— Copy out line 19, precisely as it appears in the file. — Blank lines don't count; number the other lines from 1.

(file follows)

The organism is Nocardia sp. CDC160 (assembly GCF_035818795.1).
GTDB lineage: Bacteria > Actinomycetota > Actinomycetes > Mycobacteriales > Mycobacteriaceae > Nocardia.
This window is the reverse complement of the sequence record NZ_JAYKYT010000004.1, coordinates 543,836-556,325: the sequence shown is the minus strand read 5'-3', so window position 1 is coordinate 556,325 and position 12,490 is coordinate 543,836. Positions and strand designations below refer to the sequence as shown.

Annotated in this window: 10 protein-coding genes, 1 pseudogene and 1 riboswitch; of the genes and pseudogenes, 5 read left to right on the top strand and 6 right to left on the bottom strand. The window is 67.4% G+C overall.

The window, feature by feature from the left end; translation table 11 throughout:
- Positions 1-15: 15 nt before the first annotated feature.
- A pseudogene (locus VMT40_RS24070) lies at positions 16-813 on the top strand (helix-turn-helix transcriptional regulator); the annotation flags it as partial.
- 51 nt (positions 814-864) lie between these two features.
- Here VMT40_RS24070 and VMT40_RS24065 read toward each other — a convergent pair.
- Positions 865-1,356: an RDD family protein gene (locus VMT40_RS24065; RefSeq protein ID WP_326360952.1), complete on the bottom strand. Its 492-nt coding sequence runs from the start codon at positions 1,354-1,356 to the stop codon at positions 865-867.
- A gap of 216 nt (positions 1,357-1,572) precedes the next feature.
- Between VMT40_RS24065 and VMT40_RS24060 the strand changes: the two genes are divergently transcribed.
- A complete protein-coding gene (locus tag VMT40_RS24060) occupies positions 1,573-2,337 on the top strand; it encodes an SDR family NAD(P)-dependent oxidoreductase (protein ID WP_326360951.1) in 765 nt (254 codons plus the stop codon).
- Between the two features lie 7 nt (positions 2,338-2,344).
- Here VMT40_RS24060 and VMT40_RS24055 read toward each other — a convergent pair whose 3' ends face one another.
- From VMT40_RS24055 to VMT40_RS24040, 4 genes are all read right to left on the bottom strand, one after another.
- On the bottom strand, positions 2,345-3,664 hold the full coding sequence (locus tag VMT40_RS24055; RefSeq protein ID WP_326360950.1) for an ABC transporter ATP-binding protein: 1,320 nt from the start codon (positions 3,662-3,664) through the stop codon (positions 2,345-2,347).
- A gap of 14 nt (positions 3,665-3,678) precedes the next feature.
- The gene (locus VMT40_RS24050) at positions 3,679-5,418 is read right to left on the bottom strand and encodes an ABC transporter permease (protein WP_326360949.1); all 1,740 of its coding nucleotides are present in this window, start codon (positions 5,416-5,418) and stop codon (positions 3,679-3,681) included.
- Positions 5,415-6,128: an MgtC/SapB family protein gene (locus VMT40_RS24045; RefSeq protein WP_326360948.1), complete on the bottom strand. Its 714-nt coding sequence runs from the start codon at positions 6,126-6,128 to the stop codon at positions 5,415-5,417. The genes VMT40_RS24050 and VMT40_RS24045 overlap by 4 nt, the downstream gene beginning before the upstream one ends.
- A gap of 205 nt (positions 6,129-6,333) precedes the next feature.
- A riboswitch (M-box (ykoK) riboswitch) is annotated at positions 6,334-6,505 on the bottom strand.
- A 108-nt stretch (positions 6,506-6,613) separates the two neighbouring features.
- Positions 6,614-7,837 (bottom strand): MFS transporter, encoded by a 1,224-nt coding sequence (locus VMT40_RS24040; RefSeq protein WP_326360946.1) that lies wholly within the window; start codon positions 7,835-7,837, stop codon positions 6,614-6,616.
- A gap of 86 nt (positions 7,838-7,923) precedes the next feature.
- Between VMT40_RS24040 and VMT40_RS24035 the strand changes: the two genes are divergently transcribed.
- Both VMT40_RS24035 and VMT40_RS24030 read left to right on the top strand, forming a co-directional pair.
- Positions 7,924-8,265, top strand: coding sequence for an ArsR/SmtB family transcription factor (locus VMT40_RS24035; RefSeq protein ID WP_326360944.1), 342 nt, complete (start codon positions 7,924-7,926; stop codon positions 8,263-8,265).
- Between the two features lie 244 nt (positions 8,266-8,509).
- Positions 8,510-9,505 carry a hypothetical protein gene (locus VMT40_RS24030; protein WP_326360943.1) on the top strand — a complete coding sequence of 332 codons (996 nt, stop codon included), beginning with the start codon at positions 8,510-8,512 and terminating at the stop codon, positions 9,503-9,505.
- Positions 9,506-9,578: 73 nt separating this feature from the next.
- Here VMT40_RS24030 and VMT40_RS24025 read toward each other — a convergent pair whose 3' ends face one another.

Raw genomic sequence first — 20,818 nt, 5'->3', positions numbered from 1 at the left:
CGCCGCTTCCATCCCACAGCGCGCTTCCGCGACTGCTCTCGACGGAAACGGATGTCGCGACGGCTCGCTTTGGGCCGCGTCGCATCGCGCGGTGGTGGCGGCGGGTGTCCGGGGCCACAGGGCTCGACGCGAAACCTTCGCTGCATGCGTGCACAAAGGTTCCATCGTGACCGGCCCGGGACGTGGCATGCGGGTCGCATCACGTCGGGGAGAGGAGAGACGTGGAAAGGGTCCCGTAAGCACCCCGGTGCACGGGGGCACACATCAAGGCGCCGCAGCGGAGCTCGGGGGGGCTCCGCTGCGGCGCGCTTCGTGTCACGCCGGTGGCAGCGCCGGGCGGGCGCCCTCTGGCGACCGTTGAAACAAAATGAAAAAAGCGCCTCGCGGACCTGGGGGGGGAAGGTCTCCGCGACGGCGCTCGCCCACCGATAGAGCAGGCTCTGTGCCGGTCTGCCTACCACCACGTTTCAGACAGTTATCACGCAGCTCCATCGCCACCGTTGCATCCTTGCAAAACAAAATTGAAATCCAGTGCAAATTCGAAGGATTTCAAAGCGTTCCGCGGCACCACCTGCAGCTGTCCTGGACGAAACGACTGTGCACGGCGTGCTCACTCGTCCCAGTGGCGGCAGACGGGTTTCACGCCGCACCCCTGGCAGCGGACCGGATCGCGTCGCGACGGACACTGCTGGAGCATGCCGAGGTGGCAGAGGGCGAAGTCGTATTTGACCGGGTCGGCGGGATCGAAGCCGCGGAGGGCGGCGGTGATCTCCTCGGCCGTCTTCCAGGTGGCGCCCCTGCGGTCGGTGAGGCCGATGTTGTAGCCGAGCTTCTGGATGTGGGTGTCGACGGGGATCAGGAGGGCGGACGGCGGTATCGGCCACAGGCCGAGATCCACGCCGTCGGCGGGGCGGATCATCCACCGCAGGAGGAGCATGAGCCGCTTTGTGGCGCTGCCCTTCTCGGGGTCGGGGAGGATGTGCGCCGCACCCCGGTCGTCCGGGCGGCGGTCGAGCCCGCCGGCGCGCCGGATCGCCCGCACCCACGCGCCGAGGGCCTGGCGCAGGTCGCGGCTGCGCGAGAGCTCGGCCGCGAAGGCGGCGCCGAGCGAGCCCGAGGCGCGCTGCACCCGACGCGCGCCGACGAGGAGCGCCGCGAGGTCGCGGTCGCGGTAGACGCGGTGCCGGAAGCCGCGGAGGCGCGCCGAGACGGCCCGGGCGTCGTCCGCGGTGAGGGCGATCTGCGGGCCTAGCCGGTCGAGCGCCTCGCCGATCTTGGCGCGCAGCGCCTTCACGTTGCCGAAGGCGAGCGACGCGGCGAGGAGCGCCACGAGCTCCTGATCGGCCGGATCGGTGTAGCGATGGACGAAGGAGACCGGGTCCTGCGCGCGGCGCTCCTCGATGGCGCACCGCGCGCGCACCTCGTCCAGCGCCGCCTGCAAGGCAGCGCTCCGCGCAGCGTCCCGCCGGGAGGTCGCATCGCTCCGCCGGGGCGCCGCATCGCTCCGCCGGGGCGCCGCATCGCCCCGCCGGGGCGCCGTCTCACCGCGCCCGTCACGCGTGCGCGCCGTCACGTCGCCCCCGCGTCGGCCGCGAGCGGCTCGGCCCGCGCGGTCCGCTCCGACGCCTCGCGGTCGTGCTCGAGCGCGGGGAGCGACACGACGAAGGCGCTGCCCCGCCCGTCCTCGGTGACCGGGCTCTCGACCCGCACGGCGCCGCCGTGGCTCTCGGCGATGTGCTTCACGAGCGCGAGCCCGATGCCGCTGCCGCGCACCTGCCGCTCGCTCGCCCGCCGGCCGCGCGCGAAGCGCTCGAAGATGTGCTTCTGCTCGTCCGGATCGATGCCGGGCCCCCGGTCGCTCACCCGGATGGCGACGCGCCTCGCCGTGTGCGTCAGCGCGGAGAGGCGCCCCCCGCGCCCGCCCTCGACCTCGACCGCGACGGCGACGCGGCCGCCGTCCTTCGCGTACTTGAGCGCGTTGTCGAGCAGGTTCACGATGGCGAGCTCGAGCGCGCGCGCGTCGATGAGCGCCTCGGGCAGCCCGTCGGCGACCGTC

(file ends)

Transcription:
- The gene (locus VMT40_RS24050) at positions 3,679-5,418 is read right to left on the bottom strand and encodes an ABC transporter permease (protein WP_326360949.1); all 1,740 of its coding nucleotides are present in this window, start codon (positions 5,416-5,418) and stop codon (positions 3,679-3,681) included.